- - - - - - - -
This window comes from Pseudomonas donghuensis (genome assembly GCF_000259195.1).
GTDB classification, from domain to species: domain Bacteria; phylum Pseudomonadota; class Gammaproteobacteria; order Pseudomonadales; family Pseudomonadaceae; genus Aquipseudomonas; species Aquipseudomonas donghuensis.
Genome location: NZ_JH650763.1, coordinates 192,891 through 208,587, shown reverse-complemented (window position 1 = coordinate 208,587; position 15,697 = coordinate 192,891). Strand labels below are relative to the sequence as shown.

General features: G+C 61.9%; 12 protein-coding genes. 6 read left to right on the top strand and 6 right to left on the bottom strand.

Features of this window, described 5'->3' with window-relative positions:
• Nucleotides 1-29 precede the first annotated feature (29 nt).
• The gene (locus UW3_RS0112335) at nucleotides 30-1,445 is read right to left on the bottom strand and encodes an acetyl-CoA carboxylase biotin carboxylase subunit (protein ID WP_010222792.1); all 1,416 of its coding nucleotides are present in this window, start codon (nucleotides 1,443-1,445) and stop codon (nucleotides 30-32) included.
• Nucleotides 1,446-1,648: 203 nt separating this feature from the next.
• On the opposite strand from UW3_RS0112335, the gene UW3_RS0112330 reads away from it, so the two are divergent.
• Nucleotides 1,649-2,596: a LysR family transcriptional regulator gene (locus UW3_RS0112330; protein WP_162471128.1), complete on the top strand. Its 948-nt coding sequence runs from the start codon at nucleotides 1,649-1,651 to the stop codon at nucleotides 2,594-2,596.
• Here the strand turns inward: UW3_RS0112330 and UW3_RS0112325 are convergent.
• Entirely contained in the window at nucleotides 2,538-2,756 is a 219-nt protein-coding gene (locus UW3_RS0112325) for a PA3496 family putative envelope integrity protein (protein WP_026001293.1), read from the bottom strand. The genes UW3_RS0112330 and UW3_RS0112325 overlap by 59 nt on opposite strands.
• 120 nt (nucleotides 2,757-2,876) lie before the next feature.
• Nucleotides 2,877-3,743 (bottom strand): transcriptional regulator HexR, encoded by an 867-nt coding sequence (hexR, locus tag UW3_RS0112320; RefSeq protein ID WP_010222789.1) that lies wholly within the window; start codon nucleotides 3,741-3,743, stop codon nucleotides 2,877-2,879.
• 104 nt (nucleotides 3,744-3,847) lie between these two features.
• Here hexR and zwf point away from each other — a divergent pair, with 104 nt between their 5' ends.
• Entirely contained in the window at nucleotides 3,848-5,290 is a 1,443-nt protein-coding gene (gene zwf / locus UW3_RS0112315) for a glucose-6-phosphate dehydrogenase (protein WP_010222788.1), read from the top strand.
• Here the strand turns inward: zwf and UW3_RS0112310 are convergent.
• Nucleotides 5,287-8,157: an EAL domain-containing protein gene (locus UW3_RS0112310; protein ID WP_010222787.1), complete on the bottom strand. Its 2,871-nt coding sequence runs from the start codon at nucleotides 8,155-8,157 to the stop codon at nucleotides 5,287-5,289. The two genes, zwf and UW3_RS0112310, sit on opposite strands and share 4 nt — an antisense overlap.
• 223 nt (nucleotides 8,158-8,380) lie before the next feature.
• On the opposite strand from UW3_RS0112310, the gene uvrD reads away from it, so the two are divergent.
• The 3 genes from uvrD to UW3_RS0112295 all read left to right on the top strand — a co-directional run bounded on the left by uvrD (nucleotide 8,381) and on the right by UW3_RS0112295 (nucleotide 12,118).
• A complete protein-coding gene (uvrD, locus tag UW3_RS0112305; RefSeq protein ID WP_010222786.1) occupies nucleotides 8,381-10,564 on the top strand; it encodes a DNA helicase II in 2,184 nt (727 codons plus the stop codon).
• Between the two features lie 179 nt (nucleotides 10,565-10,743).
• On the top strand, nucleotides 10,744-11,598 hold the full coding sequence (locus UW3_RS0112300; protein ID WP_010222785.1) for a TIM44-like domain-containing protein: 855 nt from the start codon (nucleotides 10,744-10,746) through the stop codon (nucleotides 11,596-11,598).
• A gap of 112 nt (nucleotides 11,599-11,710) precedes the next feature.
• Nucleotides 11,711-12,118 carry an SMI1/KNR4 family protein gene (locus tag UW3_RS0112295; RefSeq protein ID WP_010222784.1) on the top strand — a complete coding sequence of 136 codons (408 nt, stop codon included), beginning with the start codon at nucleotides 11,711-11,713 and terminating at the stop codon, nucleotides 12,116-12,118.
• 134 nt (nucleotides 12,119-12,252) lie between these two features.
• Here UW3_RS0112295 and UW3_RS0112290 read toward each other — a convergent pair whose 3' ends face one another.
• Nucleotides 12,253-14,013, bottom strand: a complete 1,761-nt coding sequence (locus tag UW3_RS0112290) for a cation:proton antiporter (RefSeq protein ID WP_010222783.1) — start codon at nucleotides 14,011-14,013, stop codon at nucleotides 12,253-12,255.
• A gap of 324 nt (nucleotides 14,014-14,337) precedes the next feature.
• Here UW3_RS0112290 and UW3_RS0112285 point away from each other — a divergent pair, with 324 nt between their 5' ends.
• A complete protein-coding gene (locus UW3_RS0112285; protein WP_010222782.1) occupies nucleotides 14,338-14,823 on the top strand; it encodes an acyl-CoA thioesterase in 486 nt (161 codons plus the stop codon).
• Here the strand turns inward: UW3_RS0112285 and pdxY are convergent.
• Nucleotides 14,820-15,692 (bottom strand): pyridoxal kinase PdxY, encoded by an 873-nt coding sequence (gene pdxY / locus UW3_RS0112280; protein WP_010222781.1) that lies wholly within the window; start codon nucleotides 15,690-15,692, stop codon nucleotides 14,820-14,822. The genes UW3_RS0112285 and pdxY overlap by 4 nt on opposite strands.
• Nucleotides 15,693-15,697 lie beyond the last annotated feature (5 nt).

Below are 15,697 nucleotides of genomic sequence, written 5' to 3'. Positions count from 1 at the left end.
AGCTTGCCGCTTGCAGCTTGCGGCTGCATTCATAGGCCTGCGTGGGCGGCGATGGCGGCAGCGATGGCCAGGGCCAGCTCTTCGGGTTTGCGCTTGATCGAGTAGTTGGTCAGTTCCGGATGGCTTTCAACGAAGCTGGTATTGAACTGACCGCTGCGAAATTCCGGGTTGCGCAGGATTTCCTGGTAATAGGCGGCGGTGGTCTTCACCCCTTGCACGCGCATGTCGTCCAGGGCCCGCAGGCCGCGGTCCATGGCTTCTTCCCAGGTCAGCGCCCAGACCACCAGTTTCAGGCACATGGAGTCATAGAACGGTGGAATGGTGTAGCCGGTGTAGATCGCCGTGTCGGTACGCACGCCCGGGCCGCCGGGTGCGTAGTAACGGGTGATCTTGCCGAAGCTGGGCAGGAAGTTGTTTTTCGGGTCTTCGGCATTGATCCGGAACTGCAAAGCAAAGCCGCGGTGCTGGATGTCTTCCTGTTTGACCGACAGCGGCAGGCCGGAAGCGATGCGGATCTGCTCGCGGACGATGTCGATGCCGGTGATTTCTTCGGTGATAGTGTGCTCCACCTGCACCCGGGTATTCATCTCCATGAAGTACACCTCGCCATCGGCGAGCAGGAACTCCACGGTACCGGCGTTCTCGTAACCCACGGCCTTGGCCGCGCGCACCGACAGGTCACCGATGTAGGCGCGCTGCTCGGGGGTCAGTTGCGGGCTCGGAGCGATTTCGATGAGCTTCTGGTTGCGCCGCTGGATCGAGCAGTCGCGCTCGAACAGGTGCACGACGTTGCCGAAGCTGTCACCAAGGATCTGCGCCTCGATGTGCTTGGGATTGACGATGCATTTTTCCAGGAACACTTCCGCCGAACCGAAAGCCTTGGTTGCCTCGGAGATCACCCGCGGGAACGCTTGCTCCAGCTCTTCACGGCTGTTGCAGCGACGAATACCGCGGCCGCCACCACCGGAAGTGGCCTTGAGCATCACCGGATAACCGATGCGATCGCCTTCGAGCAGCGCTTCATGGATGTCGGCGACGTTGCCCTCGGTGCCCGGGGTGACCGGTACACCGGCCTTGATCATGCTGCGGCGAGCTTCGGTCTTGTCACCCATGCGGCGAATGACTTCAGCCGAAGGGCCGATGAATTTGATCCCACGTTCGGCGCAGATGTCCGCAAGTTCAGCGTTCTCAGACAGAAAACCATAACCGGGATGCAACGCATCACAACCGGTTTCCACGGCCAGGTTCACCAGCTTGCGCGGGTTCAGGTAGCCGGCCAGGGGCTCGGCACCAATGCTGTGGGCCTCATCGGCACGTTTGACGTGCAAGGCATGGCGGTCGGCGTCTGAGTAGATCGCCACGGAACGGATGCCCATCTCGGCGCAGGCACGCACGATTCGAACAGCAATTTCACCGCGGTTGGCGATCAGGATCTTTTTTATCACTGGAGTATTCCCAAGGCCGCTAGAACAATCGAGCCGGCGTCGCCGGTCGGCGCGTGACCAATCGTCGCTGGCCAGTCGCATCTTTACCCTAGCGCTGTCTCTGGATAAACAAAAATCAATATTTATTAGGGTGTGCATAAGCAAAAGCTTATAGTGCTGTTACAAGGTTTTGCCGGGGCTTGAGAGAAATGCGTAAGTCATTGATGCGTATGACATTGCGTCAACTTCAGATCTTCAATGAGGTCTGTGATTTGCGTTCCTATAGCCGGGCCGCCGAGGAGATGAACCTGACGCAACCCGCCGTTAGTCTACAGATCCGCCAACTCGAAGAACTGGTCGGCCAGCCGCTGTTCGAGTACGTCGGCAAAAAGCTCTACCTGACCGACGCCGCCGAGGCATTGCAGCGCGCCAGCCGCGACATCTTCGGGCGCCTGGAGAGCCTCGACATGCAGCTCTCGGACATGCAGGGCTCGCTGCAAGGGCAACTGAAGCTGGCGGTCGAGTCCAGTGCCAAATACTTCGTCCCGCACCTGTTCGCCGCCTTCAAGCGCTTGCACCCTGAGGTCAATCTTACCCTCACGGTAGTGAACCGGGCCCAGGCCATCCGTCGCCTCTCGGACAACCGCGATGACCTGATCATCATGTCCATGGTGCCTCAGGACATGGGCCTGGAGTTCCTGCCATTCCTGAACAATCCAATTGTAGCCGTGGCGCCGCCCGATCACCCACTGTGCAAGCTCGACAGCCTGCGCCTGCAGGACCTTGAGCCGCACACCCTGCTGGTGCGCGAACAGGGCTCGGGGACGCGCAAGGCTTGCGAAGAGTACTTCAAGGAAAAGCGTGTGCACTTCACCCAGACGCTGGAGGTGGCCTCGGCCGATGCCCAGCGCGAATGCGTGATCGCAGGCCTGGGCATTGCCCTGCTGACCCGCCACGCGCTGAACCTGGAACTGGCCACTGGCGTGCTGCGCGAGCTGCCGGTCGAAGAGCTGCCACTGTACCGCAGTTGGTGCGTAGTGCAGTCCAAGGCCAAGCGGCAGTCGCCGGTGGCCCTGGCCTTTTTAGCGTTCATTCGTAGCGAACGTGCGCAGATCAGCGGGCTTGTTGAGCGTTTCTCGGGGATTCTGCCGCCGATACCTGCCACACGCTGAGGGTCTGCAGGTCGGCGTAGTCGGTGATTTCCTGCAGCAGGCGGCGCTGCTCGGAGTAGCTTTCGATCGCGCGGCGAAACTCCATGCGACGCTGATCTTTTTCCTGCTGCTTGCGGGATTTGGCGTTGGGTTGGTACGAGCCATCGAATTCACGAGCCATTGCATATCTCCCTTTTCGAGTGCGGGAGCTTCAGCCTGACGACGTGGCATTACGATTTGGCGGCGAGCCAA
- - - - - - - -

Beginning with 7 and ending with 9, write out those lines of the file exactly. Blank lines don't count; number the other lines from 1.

• The gene (locus UW3_RS0112335) at nucleotides 30-1,445 is read right to left on the bottom strand and encodes an acetyl-CoA carboxylase biotin carboxylase subunit (protein ID WP_010222792.1); all 1,416 of its coding nucleotides are present in this window, start codon (nucleotides 1,443-1,445) and stop codon (nucleotides 30-32) included.
• Nucleotides 1,446-1,648: 203 nt separating this feature from the next.
• On the opposite strand from UW3_RS0112335, the gene UW3_RS0112330 reads away from it, so the two are divergent.